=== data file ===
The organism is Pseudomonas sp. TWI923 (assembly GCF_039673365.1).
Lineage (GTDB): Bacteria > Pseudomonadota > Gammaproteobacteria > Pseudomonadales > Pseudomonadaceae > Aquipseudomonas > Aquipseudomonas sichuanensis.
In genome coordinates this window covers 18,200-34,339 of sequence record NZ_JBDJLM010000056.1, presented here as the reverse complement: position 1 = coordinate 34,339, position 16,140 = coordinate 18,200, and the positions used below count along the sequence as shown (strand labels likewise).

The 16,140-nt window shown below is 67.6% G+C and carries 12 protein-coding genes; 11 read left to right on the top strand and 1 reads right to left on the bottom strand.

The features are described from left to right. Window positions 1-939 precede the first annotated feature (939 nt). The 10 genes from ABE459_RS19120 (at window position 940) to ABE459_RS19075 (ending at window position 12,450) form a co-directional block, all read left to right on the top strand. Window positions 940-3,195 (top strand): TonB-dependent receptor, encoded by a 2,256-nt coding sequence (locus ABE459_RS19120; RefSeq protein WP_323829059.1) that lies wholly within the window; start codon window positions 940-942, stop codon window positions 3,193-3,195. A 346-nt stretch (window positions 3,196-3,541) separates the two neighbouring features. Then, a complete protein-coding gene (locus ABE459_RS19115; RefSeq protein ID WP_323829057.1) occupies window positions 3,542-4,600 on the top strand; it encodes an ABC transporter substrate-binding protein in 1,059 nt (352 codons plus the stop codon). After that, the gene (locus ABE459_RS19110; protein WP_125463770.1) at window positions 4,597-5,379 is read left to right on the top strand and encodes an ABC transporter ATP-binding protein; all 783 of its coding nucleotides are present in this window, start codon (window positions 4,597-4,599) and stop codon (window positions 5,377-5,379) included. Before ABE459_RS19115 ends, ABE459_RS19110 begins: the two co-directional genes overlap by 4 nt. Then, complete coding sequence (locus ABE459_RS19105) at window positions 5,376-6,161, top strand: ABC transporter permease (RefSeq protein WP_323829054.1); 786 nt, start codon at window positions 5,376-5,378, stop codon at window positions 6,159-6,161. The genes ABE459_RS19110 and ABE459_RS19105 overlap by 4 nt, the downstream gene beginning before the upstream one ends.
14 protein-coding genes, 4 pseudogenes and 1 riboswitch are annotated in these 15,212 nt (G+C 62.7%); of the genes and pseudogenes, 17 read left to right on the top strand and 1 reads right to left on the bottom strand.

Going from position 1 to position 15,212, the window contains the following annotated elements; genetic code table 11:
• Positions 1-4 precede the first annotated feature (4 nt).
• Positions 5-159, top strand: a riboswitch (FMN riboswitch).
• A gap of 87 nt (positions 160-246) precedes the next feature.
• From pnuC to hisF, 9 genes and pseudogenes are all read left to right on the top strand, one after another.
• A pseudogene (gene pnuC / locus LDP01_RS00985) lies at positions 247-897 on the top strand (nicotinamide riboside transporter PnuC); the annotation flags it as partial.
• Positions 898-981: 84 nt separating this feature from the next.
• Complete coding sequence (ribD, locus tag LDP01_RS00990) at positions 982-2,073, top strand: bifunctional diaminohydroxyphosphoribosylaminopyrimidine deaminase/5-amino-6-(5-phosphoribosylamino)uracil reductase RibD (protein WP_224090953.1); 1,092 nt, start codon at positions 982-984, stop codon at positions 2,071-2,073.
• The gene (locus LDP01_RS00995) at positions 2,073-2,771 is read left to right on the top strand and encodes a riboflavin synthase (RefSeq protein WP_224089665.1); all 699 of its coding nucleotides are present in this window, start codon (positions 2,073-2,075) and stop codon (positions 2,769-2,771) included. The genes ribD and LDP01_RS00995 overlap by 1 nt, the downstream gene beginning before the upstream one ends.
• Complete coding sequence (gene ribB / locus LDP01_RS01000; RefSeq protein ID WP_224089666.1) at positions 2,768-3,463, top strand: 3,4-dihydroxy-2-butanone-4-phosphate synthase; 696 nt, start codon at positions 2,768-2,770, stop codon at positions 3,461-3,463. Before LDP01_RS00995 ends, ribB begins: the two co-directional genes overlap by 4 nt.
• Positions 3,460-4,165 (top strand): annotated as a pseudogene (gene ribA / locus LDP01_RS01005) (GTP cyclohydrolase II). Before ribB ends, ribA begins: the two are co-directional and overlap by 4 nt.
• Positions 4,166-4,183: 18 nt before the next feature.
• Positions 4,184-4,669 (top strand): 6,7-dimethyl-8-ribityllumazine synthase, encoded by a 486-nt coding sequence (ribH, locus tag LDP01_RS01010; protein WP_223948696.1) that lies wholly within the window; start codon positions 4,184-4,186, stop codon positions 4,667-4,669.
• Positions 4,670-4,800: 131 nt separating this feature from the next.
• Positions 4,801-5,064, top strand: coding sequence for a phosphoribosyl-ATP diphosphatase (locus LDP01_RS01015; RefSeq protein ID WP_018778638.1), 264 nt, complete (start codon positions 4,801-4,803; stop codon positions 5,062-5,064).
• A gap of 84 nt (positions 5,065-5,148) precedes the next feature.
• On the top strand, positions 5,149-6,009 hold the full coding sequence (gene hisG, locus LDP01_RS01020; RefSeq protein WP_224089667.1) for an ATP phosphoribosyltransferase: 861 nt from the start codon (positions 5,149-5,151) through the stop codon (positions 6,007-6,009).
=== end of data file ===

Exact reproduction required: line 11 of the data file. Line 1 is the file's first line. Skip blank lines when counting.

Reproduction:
• From pnuC to hisF, 9 genes and pseudogenes are all read left to right on the top strand, one after another.